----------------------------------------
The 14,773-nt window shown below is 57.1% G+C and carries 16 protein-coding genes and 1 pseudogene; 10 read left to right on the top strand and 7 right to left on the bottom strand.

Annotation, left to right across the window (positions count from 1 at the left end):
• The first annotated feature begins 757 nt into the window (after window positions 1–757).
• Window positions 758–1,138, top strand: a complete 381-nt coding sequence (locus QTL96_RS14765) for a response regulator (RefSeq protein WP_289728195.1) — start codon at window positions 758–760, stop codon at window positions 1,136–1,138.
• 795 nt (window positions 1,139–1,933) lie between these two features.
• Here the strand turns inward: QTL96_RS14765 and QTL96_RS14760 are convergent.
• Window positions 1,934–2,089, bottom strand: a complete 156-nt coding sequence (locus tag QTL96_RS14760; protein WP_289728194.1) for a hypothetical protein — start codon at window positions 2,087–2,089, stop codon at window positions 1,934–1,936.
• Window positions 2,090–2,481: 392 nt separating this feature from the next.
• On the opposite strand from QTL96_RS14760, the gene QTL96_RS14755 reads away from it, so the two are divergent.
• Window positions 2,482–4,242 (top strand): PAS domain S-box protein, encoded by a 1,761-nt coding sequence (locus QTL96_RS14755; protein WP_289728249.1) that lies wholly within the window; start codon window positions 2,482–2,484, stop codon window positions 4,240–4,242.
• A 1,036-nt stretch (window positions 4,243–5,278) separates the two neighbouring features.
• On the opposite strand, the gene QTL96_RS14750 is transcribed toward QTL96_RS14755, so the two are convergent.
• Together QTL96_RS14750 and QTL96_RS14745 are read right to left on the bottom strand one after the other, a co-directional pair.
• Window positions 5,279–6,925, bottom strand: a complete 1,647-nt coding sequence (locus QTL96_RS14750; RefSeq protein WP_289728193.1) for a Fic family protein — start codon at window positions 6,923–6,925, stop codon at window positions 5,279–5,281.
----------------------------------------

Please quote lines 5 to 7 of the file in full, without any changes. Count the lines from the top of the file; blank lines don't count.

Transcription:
• 795 nt (window positions 1,139–1,933) lie between these two features.
• Here the strand turns inward: QTL96_RS14765 and QTL96_RS14760 are convergent.
• Window positions 1,934–2,089, bottom strand: a complete 156-nt coding sequence (locus tag QTL96_RS14760; protein WP_289728194.1) for a hypothetical protein — start codon at window positions 2,087–2,089, stop codon at window positions 1,934–1,936.